The meaning of Hatha in early Hathayoga.

Author:Birch, Jason


This essay was prompted by the question of how Hathayoga, literally 'the Yoga of force', acquired its name. Many Indian and Western scholars have understood the 'force' of Hathayoga to refer to the effort required to practice it. Inherent in this understanding is the assumption that Hathayoga techniques such as pr[]n[]y[]ma (breath control) are strenuous and may even cause pain. Others eschew the notion of force altogether and favor the so-called "esoteric" definition of Hathayoga (i.e., the union of the sun (ha) and moon (tha) in the body). This essay examines these interpretations in light of definitions of hathayoga and the adverbial uses of hatha (i.e., hath[]t, hathena) in Sanskrit Yoga texts that predate the fifteenth-century Hathaprad[]pik[].

Implicit in the question posed above is the historical question of when the term hathayoga arose. There is evidence that it was used in Buddhist tantras, while it remained conspicuously absent from Saiva tantras until late works such as the Rudray[]malottaratantra. This is surprising given that the Saiva tantras are replete with much of the terminology of the Hathayoga corpus. In the medieval Vedanta and Yoga literature (written after the eleventh century), hathayoga first appeared almost always in conjunction with r[]jayoga, which, as a system of Yoga, was based more on tantric Yoga rather than P[]tarijalayoga. The rivalry between R[]ja and Hathayoga, which was expressed most vehemently in the second chapter of a text known as the Amanaskayoga (eleventh to twelfth century), was based on the contention that R[]jayoga was the superior Yoga because its methods were effortless and most efficacious, whereas Hathayoga required exertion and was superfluous. However, the rivalry was reconciled by other medieval Yoga texts, such as the Datt[]treyayogat[]stra (twelfth to thirteenth century), into a hierarchy of four Yogas (i.e., Mantra, Laya, Hatha, and R[]jayoga), and a few centuries later Sv[]tm[]r[]ma dismantled this hierarchy, in his Hathapradipik[], by melding previous Hatha and R[]jayoga systems together and by asserting that Hatha and R[]jayoga are dependent upon one another. By doing so, he created a complete system of Yoga and called it Hathayoga.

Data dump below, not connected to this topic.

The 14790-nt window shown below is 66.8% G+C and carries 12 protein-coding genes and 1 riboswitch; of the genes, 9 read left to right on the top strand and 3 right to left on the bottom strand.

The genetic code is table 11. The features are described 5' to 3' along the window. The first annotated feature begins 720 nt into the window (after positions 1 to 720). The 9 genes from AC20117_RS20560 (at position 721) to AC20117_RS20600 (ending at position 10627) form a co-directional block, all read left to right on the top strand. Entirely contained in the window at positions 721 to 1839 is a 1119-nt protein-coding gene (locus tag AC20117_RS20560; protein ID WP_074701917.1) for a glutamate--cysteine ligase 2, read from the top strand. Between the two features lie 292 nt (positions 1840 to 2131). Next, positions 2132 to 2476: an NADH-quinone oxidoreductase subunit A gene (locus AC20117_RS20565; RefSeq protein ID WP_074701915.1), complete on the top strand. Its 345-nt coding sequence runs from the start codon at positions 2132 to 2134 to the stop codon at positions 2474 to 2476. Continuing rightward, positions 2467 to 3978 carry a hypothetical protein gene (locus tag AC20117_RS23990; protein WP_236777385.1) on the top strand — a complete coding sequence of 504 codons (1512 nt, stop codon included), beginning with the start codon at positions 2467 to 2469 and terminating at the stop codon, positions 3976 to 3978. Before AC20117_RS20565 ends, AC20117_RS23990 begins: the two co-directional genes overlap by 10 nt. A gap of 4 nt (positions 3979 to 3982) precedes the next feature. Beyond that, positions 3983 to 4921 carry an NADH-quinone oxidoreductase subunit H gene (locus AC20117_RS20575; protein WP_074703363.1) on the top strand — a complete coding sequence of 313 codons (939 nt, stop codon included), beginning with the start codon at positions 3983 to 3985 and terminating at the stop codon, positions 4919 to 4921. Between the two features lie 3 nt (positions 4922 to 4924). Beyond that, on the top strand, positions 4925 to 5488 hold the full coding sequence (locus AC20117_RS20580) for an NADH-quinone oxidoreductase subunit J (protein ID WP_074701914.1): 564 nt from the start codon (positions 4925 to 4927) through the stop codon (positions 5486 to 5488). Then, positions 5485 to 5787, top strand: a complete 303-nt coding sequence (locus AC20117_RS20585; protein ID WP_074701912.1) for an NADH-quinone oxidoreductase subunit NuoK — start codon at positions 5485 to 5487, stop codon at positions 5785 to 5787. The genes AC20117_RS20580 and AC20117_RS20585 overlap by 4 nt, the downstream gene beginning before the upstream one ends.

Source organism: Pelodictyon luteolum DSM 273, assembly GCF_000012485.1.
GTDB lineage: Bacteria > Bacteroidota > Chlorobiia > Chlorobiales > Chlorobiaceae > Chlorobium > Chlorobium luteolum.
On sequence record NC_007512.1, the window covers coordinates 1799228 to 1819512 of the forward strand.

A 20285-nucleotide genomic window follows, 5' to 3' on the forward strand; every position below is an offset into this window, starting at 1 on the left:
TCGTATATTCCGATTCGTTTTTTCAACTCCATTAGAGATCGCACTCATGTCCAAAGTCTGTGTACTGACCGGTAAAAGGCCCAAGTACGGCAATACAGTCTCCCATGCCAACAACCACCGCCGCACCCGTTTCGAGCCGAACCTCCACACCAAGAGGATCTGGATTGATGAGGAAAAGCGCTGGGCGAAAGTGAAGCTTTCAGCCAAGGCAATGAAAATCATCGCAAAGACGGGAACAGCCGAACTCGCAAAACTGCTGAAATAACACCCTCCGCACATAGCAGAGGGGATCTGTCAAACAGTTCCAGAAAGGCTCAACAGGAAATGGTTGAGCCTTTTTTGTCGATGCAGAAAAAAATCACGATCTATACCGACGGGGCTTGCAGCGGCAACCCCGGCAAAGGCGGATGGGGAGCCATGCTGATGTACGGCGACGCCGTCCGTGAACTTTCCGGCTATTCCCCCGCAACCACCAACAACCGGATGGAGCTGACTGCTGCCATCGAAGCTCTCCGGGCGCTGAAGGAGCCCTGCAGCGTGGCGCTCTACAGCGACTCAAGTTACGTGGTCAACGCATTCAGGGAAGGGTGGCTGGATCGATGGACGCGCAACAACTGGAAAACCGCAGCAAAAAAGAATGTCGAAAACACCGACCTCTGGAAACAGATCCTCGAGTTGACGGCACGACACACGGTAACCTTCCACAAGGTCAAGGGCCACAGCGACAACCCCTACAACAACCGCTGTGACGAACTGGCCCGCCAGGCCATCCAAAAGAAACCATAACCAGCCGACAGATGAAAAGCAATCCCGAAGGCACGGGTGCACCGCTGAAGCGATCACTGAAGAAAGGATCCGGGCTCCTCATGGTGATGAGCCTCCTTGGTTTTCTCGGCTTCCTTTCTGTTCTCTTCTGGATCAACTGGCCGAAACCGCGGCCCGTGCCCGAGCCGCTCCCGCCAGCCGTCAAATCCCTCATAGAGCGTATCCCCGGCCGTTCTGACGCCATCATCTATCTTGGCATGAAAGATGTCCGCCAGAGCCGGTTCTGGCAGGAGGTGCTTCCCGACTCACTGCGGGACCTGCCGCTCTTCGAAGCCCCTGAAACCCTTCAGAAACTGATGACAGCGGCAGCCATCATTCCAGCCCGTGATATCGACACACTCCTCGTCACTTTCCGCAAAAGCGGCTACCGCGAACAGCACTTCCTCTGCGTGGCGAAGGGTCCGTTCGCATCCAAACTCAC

The corpus of Hathayoga texts consulted for this essay is as follows: (1)

Early texts: Amrtasiddhi of Vir[]p[]ksa (11/12th century (2)), Amaraughaprabodha (14/15th century (3)), Datt[]treyayogas[]stra (12/13th century (4)), Khecar[]vidy[bar.a] (13/14th century (5)), the original Goraksasataka (14/15th century (6)), S[bar.a]rngadharapaddhati (1363 CE (7)), Vasisthsamhit[bar.a] (12/13th century (8)), Vivekam[]rtanda (13/14th century) (including the Goraksapaddhati, the Goraksasataka, Yogam[]rtanda, and one edition of the Goraksasamhit[] (9)), Yogay[]j[]avalkya (13/14th century (10)), Yogab[]ja (14/15th century (11)).

Hathaprad[]pik[] (15th century (12))

Late texts: (13) Gherandasamhitt[] (17 /18th century (14)), Hatharatn[]val[] (17th century (15)), Hathatattvakaumud[] (18th century (16)), Sivasamhit[] (15th century (17)), Yogacint[]mani (16/17th century (18)), Yogat[]r[]val[](15/16th century (19)).